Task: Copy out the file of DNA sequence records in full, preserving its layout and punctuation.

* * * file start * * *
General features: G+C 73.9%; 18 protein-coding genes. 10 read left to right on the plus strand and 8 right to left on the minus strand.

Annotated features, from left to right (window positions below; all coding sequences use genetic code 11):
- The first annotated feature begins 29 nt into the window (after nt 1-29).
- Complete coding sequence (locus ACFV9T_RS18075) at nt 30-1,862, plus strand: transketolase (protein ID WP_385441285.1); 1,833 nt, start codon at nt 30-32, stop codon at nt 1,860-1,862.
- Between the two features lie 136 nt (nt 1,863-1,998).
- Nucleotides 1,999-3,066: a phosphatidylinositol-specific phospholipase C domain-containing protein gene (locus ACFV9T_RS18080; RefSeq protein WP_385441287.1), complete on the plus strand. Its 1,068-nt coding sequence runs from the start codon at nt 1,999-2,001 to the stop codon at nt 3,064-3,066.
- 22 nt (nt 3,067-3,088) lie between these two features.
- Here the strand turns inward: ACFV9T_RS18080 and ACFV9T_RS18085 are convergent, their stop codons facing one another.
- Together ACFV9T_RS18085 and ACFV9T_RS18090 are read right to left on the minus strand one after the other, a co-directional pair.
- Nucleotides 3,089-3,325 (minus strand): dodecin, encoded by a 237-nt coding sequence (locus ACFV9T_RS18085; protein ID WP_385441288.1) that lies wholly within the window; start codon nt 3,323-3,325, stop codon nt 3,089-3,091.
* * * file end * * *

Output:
General features: G+C 73.9%; 18 protein-coding genes. 10 read left to right on the plus strand and 8 right to left on the minus strand.

Annotated features, from left to right (window positions below; all coding sequences use genetic code 11):
- The first annotated feature begins 29 nt into the window (after nt 1-29).
- Complete coding sequence (locus ACFV9T_RS18075) at nt 30-1,862, plus strand: transketolase (protein ID WP_385441285.1); 1,833 nt, start codon at nt 30-32, stop codon at nt 1,860-1,862.
- Between the two features lie 136 nt (nt 1,863-1,998).
- Nucleotides 1,999-3,066: a phosphatidylinositol-specific phospholipase C domain-containing protein gene (locus ACFV9T_RS18080; RefSeq protein WP_385441287.1), complete on the plus strand. Its 1,068-nt coding sequence runs from the start codon at nt 1,999-2,001 to the stop codon at nt 3,064-3,066.
- 22 nt (nt 3,067-3,088) lie between these two features.
- Here the strand turns inward: ACFV9T_RS18080 and ACFV9T_RS18085 are convergent, their stop codons facing one another.
- Together ACFV9T_RS18085 and ACFV9T_RS18090 are read right to left on the minus strand one after the other, a co-directional pair.
- Nucleotides 3,089-3,325 (minus strand): dodecin, encoded by a 237-nt coding sequence (locus ACFV9T_RS18085; protein ID WP_385441288.1) that lies wholly within the window; start codon nt 3,323-3,325, stop codon nt 3,089-3,091.